Category Archives: Foot Pain

The importance of Physiotherapy for Ankle Sprains

An ankle sprain is one of the most common soft tissue injuries experienced. It is estimated that up to 100 000 ankle sprains occur each year in Canada. Spraining an ankle can happen to virtually anybody, whether during vigorous physical activity and sports, or from something as simple as losing your balance or stepping onto an uneven surface during everyday tasks.

In most high school and college level sports ankle sprains are the number one or two most frequently reported injury for both men and women with basketball, soccer and volleyball players being the most at risk. Unfortunately, there are very few definitive risk factors to watch out for that predict ankle sprains. Some factors such as flexibility, strength and excessive pronation can provide some indication to future sprains, but the results of studies researching these are still unclear. One single factor that has consistently shown to be a risk factor for future ankle sprains is past ankle sprains. This is a major reason why proper treatment is key for full recovery of an ankle sprain and to decrease the chances of sustaining a similar injury in the future.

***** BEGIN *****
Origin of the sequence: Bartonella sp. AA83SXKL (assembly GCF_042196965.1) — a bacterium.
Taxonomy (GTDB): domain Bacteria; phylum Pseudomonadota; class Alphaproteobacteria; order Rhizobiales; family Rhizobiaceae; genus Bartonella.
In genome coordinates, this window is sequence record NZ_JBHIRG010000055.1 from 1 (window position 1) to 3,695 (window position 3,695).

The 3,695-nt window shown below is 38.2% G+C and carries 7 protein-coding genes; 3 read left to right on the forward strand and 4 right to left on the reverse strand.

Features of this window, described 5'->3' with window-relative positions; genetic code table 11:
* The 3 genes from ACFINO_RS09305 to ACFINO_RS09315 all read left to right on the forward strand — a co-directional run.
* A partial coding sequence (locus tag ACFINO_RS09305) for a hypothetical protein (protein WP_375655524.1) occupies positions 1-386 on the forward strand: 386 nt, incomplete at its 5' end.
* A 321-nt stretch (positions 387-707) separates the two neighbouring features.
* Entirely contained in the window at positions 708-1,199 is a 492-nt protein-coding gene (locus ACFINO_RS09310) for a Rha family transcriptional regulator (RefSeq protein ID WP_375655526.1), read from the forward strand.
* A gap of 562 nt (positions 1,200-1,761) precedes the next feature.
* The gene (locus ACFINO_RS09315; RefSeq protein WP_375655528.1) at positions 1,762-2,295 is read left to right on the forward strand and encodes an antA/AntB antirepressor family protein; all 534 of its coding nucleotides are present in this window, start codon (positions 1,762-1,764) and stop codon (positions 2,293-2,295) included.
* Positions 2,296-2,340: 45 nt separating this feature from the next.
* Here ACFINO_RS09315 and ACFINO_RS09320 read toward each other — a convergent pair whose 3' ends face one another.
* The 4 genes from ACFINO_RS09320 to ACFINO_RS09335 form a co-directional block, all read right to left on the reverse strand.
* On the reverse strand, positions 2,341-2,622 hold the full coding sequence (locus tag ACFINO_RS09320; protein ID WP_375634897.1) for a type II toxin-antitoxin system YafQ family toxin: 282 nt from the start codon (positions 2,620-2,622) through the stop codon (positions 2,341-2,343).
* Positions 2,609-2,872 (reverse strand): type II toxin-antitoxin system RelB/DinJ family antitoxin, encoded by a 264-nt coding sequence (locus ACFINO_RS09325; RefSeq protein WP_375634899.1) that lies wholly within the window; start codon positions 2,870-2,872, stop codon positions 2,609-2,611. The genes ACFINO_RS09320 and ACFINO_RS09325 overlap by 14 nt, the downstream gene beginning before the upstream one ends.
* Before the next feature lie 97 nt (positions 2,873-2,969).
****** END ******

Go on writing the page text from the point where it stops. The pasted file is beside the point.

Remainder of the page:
Inverted ankleTypically, a person sprains their ankle through excessive inversion, or rolling over onto the outside of their foot. This can occur during any walking, running or jumping activity and happens immediately after the foot makes contact with the ground, as this is when the joint is in its least stable position. Sometimes a sprain can occur when stepping or landing on an uneven surface, for example, another athlete’s foot during a game. This excessive inversion motion stretches the ligaments of the ankle past the point of which they are capable and results in a partial or complete tear. The most common signs and symptoms that indicate a sprained ankle are: pain at the top or outside of the foot when weight bearing or during certain movements; swelling; bruising; reduced range of motion; and for more severe sprain’s, sometimes a distinct popping sound at the moment of injury.